After 2014, the reduction of the number of ILI sites from 268 to 113 realized to improve the chances of higher data quality without compromising the representativeness demonstrate the flexibility of the system. Furthermore, after 2014, new ILI case report forms were prepared and distributed to all stakeholders of the surveillance system taking into account WHO recommendations. Over the years, the capacity and flexibility of the NIC also increased, from the ability to detect influenza A(H3N2), A(H1N1) and B to influenza A(H1N1)pdm09 and avian influenza virus subtypes A(H5N1), A(H7N9) and A(H9N2). The NIC’s ability to detect non-influenza pathogens also reflects the system flexibility. Other respiratory viruses are detected within the routine ILI surveillance system including RSV, adenovirus, enterovirus/rhinovirus, metapneumovirus and parainfluenza virus [9]. The discovery of a familial cluster of Middle East Respiratory Syndrome Coronavirus in 2013 confirmed the importance and flexibility of this surveillance system [13]. The mean score for flexibility was 4.0 (good performance).


Approximately half of the surveillance staff at ILI sites reported the regular use of standard operating procedures for sampling (50.7%, n = 294/580), shipment forms (53.4%, n = 310/580) and Influenza Surveillance Guide (54.0%, n = 313/580). We assessed training offered to surveillance staff. Less than half of surveillance staff were trained on epidemiological surveillance (33.4%, n = 194/580), influenza surveillance activities (28.0%, n = 162/580), influenza-specific response activities (24.0%, n = 139/580) and the practice of nasopharyngeal specimen collection (33.4%, n = 194/580). Resource depletion events were also assessed. Surveillance staff reported that depletion of stock never occurred for: data collection forms (65%, n = 377/580), specimen collection materials (56.2%, n = 326/580) and personal protective equipment (53.7%, n = 311/580). The mean score for stability was 2.7 (poor performance to moderate performance).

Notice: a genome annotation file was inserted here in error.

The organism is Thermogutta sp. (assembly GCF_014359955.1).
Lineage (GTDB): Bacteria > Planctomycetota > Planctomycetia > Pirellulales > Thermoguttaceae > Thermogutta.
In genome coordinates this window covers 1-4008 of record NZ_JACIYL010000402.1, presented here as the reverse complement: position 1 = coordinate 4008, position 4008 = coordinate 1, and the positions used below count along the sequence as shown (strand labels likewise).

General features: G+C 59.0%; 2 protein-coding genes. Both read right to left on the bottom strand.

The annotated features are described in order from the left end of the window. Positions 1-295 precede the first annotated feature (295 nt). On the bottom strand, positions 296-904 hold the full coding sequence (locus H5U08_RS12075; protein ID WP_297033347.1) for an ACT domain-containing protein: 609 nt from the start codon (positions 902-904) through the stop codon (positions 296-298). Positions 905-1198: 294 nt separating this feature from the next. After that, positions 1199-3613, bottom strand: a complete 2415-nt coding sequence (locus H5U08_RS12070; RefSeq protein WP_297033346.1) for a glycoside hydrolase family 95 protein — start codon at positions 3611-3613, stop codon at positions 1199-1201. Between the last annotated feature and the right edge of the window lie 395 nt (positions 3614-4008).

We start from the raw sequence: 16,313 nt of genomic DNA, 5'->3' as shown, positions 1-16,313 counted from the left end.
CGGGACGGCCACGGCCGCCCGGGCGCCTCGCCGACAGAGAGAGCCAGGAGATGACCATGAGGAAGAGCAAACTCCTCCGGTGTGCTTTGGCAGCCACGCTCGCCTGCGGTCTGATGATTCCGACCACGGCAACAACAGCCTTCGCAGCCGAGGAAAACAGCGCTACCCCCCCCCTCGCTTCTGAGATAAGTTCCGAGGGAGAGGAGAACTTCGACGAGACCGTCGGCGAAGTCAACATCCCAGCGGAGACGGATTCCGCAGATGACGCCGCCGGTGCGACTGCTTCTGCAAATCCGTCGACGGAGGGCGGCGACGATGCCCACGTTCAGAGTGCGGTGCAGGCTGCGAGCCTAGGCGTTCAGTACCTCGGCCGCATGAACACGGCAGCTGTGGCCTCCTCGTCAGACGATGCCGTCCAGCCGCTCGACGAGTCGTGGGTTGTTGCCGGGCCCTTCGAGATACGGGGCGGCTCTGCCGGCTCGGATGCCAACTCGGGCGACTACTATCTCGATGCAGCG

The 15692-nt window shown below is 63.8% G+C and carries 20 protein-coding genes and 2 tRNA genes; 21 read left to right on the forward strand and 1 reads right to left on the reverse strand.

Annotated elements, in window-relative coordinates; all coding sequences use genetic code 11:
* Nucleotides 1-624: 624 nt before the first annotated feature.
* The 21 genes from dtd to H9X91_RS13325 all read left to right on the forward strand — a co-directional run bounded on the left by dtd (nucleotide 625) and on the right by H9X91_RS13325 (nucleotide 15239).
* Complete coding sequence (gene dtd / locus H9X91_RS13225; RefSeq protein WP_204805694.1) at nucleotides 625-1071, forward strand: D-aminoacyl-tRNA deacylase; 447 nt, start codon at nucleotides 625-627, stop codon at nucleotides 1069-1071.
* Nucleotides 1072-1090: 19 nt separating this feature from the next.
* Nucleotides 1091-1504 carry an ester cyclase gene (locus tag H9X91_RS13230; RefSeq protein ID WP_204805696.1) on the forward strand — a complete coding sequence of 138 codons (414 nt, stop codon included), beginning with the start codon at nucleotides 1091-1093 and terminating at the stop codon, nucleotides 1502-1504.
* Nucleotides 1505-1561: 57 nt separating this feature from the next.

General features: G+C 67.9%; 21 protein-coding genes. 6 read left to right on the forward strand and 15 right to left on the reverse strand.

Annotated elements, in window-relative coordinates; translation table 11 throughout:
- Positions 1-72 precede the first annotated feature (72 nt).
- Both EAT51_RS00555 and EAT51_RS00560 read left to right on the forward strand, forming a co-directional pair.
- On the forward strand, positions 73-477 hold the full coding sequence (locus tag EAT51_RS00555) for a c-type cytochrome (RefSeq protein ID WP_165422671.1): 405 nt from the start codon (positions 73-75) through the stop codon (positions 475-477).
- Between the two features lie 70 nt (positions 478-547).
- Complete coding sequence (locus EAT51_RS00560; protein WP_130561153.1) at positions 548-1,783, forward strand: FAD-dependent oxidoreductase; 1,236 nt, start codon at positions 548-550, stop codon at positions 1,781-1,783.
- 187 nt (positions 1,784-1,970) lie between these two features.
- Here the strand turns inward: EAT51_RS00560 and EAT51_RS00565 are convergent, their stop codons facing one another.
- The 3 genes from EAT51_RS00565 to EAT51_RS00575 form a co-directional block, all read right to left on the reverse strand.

The majority of surveillance staff recognized the importance of an influenza surveillance system (70.4%, n = 408/580) and thought that it provided useful data (78.5%, n = 455/580). Only 37.9% (n = 220/580) of surveillance staff reported regular receipt of the virological surveillance reports and the monthly influenza bulletin (42.9%, n = 249/580). Over half of staff (57.1%, n = 331/580) reported never receiving the annual influenza report.

From a virologic perspective, the surveillance of influenza between 2012 and 2015 permitted the characterization of circulating influenza viruses (Fig. 2). Furthermore, the NIC ensured strong links with the WHO Collaborating Centers on influenza by participating in vaccine strain selection and shipping specimens twice a year as recommended by WHO. The system was also useful to detect an outbreak with medium intensity during the 2012–2013 season and an increase of influenza activity above the epidemic threshold during week 8 in 2014–2015 [14]. Additionally, national surveillance data allowed the calculation of the burden of disease for the first time in 2016 [6]. The mean score for utility was 3.

Fig. 2
figure 2

Seasonal influenza virus detection by type and subtype in Tunisia, 2012–2015

The overall mean score of the influenza surveillance system in Tunisia, considering the eight components described above was 3.3, indicating a moderate performance.


This study assessed the Tunisian influenza surveillance system for the first time, to provide a comprehensive summary of its process, strengths and weaknesses. The performance of the current system was moderate overall (mean score 3.3) and representativeness was a strength, with a mean score of 4.5 (good to very good performance).

The system has also demonstrated a strong flexibility, with a mean score of 4.0 (good performance). To make use of the flexible system, we recommend to continue monitoring other diseases using the same surveillance system to increase efficiency and avoid creation of additional vertical surveillance programs.